Sunday, June 28, 2009

Everything Matters! Everything Matters!

Everything Matters! by Ron Currie, Jr.
Imagine that you were born with the absolute, unquestionable knowledge that the world would be destoyed in a fiery comet collision somewhere in the vicinity of your 36th birthday. How would you live your life, knowing that every single thing you do or say or think is essentially futile - or at least more finite than we are comfortable thinking about? Would you use your knowledge to try and save the world? Or just your own family? Would you just chuck it all and drink yourself to death? Or would you just live your life as normally as possible? Does anything you do matter? These are the questions posed to Junior Thibodeau, born with an all-seeing, all-knowing voice inside his head. The voice shares its vast knowledge with Junior, whether regarding other people's personal secrets or the impending destruction of the planet, turning him into an lonely, introverted, alcoholic genius who feels that no one really knows him, since he cannot share his knowledge, since no one would believe him. He peppers his life with poor decisions, all under the ruse that nothing he does in life matters at all, since the outcome is so devastatingly pre-determined. But the one constant in life, he finds, is love, and no amount of destiny can impede that emotional connection to other people in your life.

This was an absolutely astounding book that completely caught me off guard. I had a copy on my shelf for several months, not really knowing what to make of it, and I needed something a bit more substantial after breezing through a Ken Bruen & a Denis Johnson pulp novel the week before. Ron Currie is a force to be reckoned with. He has taken a highly unusual, potentially disastrous premise and created a completely plausible, emotionally resonant life story around this Junior Thibodeau, born with a unprecendentedly unique prespective on the world. Junior spends most of his 36 years dwelling on the fact that the world will be destroyed - so much so, that he doesn't know how to actually live a life based in the moment. Once he discovers - perhaps too late? - that life is all about living from moment to moment, that unique prespective he had completely changes, even if the fate of the world may not. Thankfully Currie allows his readers to avoid the potential for morbidity and overwhelming depression of such an end-of-the-world story,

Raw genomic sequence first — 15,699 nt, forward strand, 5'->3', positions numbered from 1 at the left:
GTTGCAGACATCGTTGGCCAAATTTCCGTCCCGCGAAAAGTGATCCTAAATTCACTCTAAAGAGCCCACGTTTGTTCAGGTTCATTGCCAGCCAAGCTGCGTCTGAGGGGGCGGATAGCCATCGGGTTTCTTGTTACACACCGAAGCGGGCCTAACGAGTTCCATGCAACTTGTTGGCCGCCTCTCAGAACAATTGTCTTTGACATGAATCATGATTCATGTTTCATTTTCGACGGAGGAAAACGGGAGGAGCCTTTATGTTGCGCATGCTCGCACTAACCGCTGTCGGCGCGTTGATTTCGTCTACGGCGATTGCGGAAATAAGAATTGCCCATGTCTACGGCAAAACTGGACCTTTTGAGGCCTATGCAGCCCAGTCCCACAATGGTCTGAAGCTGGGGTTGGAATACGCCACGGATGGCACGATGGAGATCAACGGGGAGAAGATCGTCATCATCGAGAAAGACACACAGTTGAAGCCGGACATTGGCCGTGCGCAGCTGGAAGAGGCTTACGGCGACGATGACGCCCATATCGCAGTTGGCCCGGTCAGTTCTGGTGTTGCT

by writing this tale with substantial humor and grounding Junior in reality by lending his "inside voice" a deep-seeded, genuine bonhomie. Despite his mistakes, I cared a great deal about Junior and those he loved - in spite of the fact that I shared his absolute knowledge that he would certainly go down with the ship when that fateful comet arrived. Currie is capable of striking an emotional nerve and helping the reader forget just how absurd the whole idea of a prescient genius boy from Maine really is. What can I say, it really hit home with me. I knew from about halfway through that I will read this book over and over and over again throughout my life, always having my own unique perspective, I'm sure of it.


Everything ends, and Everything matters.

Everything matters not in spite of the end of you and all that you love, but because of it. Everything is all you've got - your wife's lips, your daughter's eyes, your brother's heart, your father's bones and your own grief - and after Everything is nothing. So you were wise to welcome Everything, the good and the bad alike, and cling to it all. Gather it in. Seek the meaning in sorrow and don't ever turn away, not once, from here until the end. Because it is all the same, it is all unfathomable, and it is infinitely preferable to the one dreadful alternative.